You may have heard claims that diet can help ringworm, and if you have those rough, red patches, you're probably searching for anything that will help. While no foods have been proven to specifically treat ringworm, eating foods to boost your immune system when you have ringworm might help.
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First, let's clarify: Ringworm isn't caused by a worm or parasite. According to the Centers for Disease Control and Prevention (CDC), it's actually caused by a fungal infection and is called "ringworm" because the red itchy rash it causes tends to be circular. Other names you'll find for ringworm include "dermatophytosis" or "tinea," depending on the location of infection on the body. For example, tinea pedis is the form of ringworm that most people know as athlete's foot.
There's no evidence of vitamin deficiencies being linked to ringworm risk, according to the CDC, but if your immune system is weakened, you may be more likely to get it.
Read more: Foods to Avoid If You Have Tinea Versicolor
Is There a Diet to Treat Ringworm?
"Unfortunately diet alone is not able to treat ringworm," says Kristi King, MPH, RDN, a senior dietitian at Texas Children's Hospital in Houston. "Typically with fungal skin infections such as ringworm, topical medications need to be used to ensure complete eradication of infection."
But your diet may still play a role in your healing. "Eating with the mindset to promote anti-inflammatory responses will help support your immune system while it is fighting off [a ringworm] infection," King says.
To reap anti-inflammatory benefits, she recommends consuming:
- Proteins such as lean meat, eggs and beans.
- Omega-3 sources like nuts, seeds and fatty fish.
- Whole grains such as oatmeal, brown rice and quinoa.
- Plenty of water.
- Limited caffeine (to avoid dehydration).
For practical advice on how to ensure you get these foods throughout the day, you can look to the DASH (Dietary Approaches to Stop Hypertension) eating plan from the National Heart, Lung, and Blood Institute. Though the diet was originally created to help keep blood pressure in check, an April 2018 review of studies in Clinical Nutrition found DASH decreased inflammatory markers in the blood, which indicates it aids in suppressing inflammatory processes in the body.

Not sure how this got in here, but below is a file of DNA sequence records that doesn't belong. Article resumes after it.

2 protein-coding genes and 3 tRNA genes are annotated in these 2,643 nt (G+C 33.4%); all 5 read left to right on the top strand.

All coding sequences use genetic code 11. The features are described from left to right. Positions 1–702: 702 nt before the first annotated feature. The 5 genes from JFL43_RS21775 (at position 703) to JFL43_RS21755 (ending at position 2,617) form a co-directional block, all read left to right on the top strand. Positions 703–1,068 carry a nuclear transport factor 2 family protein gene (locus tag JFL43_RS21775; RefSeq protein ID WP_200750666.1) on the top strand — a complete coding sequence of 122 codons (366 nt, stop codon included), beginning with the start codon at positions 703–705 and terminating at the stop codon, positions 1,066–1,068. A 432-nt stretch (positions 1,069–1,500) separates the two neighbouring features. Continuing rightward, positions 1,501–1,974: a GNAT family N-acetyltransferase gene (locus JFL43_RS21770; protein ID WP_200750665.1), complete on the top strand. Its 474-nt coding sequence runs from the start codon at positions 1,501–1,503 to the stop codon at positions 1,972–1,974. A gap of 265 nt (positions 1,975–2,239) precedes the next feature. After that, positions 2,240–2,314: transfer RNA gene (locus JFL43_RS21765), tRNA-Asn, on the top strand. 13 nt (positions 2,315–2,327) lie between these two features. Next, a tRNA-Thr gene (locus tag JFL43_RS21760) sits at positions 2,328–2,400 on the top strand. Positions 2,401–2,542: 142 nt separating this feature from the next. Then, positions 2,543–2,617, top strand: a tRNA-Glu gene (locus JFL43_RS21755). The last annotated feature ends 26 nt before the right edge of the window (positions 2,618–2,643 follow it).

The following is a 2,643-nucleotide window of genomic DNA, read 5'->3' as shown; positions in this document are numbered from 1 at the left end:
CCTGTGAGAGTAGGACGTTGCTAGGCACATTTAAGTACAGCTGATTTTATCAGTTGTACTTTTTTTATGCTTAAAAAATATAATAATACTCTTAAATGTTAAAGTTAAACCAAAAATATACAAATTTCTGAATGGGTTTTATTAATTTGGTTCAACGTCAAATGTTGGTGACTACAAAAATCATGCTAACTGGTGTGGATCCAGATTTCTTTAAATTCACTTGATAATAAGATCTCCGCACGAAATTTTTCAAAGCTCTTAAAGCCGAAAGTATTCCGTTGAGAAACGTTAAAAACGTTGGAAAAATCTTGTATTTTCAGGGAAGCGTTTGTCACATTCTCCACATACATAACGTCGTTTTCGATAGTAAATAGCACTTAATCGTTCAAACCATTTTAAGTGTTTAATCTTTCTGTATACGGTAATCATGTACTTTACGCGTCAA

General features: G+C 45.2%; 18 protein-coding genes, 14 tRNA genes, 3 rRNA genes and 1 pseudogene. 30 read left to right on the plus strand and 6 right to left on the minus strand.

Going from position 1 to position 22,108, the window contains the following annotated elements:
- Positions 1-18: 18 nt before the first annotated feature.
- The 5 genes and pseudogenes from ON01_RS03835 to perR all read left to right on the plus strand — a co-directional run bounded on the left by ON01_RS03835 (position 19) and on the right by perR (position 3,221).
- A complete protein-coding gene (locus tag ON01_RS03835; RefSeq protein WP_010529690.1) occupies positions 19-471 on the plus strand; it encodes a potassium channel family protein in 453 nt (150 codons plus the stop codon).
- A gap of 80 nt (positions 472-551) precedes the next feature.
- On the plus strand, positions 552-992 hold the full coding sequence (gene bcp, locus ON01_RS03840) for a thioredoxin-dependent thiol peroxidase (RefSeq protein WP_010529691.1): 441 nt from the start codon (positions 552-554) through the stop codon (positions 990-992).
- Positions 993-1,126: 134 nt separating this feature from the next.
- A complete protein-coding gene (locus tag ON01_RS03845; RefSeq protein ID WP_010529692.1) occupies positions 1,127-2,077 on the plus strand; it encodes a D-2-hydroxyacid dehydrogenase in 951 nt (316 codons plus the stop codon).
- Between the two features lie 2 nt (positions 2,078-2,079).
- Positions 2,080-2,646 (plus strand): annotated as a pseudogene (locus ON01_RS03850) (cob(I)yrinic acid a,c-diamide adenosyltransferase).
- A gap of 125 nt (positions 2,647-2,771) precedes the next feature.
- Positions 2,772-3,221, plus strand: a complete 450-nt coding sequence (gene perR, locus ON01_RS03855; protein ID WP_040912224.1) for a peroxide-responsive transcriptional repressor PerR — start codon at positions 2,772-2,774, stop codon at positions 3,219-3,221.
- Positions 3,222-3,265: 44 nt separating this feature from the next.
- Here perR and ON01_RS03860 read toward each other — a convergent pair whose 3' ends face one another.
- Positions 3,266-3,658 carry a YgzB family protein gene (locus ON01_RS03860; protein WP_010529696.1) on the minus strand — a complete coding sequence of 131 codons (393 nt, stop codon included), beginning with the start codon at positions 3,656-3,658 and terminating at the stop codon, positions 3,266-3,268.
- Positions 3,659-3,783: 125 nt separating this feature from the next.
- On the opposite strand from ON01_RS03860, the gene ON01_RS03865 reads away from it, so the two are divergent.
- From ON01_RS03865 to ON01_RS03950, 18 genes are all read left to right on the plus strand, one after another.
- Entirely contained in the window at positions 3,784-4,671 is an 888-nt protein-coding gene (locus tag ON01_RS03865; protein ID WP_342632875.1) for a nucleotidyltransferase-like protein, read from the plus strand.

Read more: A 7-Day Kickstart Plan to Help Your Immune System
Easy on the Sugar
Though there's no evidence that a low- or zero-sugar diet will prevent ringworm or help get rid of an infection, it may still make sense to watch your sugar intake, King says. "Fungus — just like bacteria — loves sugar, so you want to make sure to eat a diet that is lower in added sugar," she says.
But how do you find where that added sugar hides so you can avoid it? The U.S. Food & Drug Administration has got you covered: It recently updated nutrition label requirements to include an "added sugars'' section under the line that reads "total sugars." For most Americans, the maximum recommended amount of daily added sugars is around 50 grams.
Can Herbs or Supplements Help?
King counsels against trying to fight ringworm with natural remedies like herbs or supplements. "There is no study that supports their use, and if you eat them in large quantities, you may find yourself uncomfortable with gastrointestinal symptoms and bad breath," she says.
King says it's the same with other supplements that are sometimes touted as antifungal treatments for ringworm, such as caprylic acid from coconuts, vitamin B3 and olive leaf extract. "While there may be some laboratory and animal studies on these, I've seen no evidence that they have any real effects in humans with a ringworm infection," she says.
Instead, the CDC recommends non-prescription antifungal creams, lotions or powders, which tend to effectively clear up ringworm within 2 to 4 weeks when applied to the skin. Look for products containing one of these active ingredients:
For ringworm on the scalp, or an infection that doesn't go away with an over-the-counter remedy, you'll need a prescription medication.
- Centers for Disease Control and Prevention: “About Ringworm”
- Centers for Disease Control and Prevention: “Ringworm Risk & Prevention”
- Kristi King, MPH, RDN, LD, CNSC, senior dietitian, Texas Children's Hospital; clinical instructor, Baylor College of Medicine; national spokesperson for the Academy of Nutrition & Dietetics, Houston
- National Heart, Lung, and Blood Institute: “DASH Eating Plan”
- Clinical Nutrition: “The Effect of Dietary Approaches to Stop Hypertension (DASH) on Serum Inflammatory Markers: A Systematic Review and Meta-Analysis of Randomized Trials”
- U.S. Food & Drug Administration: “Added Sugars on the New Nutrition Facts Label”
- Centers for Disease Control and Prevention: “Treatment for Ringworm”